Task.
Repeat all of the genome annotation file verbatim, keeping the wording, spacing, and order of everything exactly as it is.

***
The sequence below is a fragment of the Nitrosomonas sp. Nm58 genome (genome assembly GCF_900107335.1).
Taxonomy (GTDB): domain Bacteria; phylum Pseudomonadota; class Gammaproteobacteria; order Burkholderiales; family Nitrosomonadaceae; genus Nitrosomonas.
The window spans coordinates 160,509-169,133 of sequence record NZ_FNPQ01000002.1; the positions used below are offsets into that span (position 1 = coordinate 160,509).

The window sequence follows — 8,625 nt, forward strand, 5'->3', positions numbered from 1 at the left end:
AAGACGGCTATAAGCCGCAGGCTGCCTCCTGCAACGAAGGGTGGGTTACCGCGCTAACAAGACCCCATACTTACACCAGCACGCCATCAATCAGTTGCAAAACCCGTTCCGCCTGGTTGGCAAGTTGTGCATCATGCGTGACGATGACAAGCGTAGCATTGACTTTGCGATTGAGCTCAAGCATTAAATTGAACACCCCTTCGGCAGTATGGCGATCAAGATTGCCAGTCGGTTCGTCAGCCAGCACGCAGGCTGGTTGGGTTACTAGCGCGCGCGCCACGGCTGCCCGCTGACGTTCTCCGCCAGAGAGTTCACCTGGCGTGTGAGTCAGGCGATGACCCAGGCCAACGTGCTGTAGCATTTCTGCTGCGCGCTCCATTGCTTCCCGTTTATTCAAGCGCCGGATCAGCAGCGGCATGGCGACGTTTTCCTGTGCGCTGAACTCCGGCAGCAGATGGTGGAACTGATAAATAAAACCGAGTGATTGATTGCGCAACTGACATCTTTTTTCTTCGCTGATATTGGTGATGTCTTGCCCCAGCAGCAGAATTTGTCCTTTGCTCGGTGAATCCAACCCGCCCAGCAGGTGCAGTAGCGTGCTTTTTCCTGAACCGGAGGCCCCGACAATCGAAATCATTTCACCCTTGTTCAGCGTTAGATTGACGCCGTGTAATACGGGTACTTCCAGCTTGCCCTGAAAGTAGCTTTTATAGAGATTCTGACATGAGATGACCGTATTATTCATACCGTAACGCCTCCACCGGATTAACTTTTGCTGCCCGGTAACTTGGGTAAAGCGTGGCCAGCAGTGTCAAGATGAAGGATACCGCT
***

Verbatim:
The sequence below is a fragment of the Nitrosomonas sp. Nm58 genome (genome assembly GCF_900107335.1).
Taxonomy (GTDB): domain Bacteria; phylum Pseudomonadota; class Gammaproteobacteria; order Burkholderiales; family Nitrosomonadaceae; genus Nitrosomonas.
The window spans coordinates 160,509-169,133 of sequence record NZ_FNPQ01000002.1; the positions used below are offsets into that span (position 1 = coordinate 160,509).

The window sequence follows — 8,625 nt, forward strand, 5'->3', positions numbered from 1 at the left end:
AAGACGGCTATAAGCCGCAGGCTGCCTCCTGCAACGAAGGGTGGGTTACCGCGCTAACAAGACCCCATACTTACACCAGCACGCCATCAATCAGTTGCAAAACCCGTTCCGCCTGGTTGGCAAGTTGTGCATCATGCGTGACGATGACAAGCGTAGCATTGACTTTGCGATTGAGCTCAAGCATTAAATTGAACACCCCTTCGGCAGTATGGCGATCAAGATTGCCAGTCGGTTCGTCAGCCAGCACGCAGGCTGGTTGGGTTACTAGCGCGCGCGCCACGGCTGCCCGCTGACGTTCTCCGCCAGAGAGTTCACCTGGCGTGTGAGTCAGGCGATGACCCAGGCCAACGTGCTGTAGCATTTCTGCTGCGCGCTCCATTGCTTCCCGTTTATTCAAGCGCCGGATCAGCAGCGGCATGGCGACGTTTTCCTGTGCGCTGAACTCCGGCAGCAGATGGTGGAACTGATAAATAAAACCGAGTGATTGATTGCGCAACTGACATCTTTTTTCTTCGCTGATATTGGTGATGTCTTGCCCCAGCAGCAGAATTTGTCCTTTGCTCGGTGAATCCAACCCGCCCAGCAGGTGCAGTAGCGTGCTTTTTCCTGAACCGGAGGCCCCGACAATCGAAATCATTTCACCCTTGTTCAGCGTTAGATTGACGCCGTGTAATACGGGTACTTCCAGCTTGCCCTGAAAGTAGCTTTTATAGAGATTCTGACATGAGATGACCGTATTATTCATACCGTAACGCCTCCACCGGATTAACTTTTGCTGCCCGGTAACTTGGGTAAAGCGTGGCCAGCAGTGTCAAGATGAAGGATACCGCT